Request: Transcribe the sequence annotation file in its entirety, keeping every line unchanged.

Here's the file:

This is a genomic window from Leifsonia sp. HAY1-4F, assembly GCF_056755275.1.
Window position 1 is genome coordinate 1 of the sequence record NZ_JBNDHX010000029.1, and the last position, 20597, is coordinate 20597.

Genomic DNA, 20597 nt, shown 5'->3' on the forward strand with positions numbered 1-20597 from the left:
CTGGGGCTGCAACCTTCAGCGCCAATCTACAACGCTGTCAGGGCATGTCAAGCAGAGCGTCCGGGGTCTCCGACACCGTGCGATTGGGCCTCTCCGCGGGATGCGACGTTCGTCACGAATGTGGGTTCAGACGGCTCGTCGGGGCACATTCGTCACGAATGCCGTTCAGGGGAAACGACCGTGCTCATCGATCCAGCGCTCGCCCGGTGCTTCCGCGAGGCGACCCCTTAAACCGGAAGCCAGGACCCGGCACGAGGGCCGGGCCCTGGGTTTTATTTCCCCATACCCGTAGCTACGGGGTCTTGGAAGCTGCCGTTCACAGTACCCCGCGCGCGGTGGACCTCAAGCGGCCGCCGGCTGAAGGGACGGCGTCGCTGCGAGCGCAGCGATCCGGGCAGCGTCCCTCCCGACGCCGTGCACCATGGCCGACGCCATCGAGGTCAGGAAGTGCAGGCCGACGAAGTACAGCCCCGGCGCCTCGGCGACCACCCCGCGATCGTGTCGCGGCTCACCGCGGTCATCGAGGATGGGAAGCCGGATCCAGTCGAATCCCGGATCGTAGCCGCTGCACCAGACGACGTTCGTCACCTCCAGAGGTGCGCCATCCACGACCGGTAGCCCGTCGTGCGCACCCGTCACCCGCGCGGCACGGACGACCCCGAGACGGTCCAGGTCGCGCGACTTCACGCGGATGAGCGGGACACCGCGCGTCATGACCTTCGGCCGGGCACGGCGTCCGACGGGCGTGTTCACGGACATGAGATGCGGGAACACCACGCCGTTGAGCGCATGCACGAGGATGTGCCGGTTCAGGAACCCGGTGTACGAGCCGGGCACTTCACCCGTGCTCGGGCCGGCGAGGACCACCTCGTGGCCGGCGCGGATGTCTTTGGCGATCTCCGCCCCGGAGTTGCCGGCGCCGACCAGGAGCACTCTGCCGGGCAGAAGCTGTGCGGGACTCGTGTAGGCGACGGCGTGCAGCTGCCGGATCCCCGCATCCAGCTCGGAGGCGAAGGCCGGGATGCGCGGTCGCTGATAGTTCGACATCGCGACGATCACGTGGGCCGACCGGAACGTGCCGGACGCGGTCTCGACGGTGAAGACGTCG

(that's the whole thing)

This is a genomic window from Leifsonia sp. HAY1-4F, assembly GCF_056755275.1.
Window position 1 is genome coordinate 1 of the sequence record NZ_JBNDHX010000029.1, and the last position, 20597, is coordinate 20597.

Genomic DNA, 20597 nt, shown 5'->3' on the forward strand with positions numbered 1-20597 from the left:
CTGGGGCTGCAACCTTCAGCGCCAATCTACAACGCTGTCAGGGCATGTCAAGCAGAGCGTCCGGGGTCTCCGACACCGTGCGATTGGGCCTCTCCGCGGGATGCGACGTTCGTCACGAATGTGGGTTCAGACGGCTCGTCGGGGCACATTCGTCACGAATGCCGTTCAGGGGAAACGACCGTGCTCATCGATCCAGCGCTCGCCCGGTGCTTCCGCGAGGCGACCCCTTAAACCGGAAGCCAGGACCCGGCACGAGGGCCGGGCCCTGGGTTTTATTTCCCCATACCCGTAGCTACGGGGTCTTGGAAGCTGCCGTTCACAGTACCCCGCGCGCGGTGGACCTCAAGCGGCCGCCGGCTGAAGGGACGGCGTCGCTGCGAGCGCAGCGATCCGGGCAGCGTCCCTCCCGACGCCGTGCACCATGGCCGACGCCATCGAGGTCAGGAAGTGCAGGCCGACGAAGTACAGCCCCGGCGCCTCGGCGACCACCCCGCGATCGTGTCGCGGCTCACCGCGGTCATCGAGGATGGGAAGCCGGATCCAGTCGAATCCCGGATCGTAGCCGCTGCACCAGACGACGTTCGTCACCTCCAGAGGTGCGCCATCCACGACCGGTAGCCCGTCGTGCGCACCCGTCACCCGCGCGGCACGGACGACCCCGAGACGGTCCAGGTCGCGCGACTTCACGCGGATGAGCGGGACACCGCGCGTCATGACCTTCGGCCGGGCACGGCGTCCGACGGGCGTGTTCACGGACATGAGATGCGGGAACACCACGCCGTTGAGCGCATGCACGAGGATGTGCCGGTTCAGGAACCCGGTGTACGAGCCGGGCACTTCACCCGTGCTCGGGCCGGCGAGGACCACCTCGTGGCCGGCGCGGATGTCTTTGGCGATCTCCGCCCCGGAGTTGCCGGCGCCGACCAGGAGCACTCTGCCGGGCAGAAGCTGTGCGGGACTCGTGTAGGCGACGGCGTGCAGCTGCCGGATCCCCGCATCCAGCTCGGAGGCGAAGGCCGGGATGCGCGGTCGCTGATAGTTCGACATCGCGACGATCACGTGGGCCGACCGGAACGTGCCGGACGCGGTCTCGACGGTGAAGACGTCG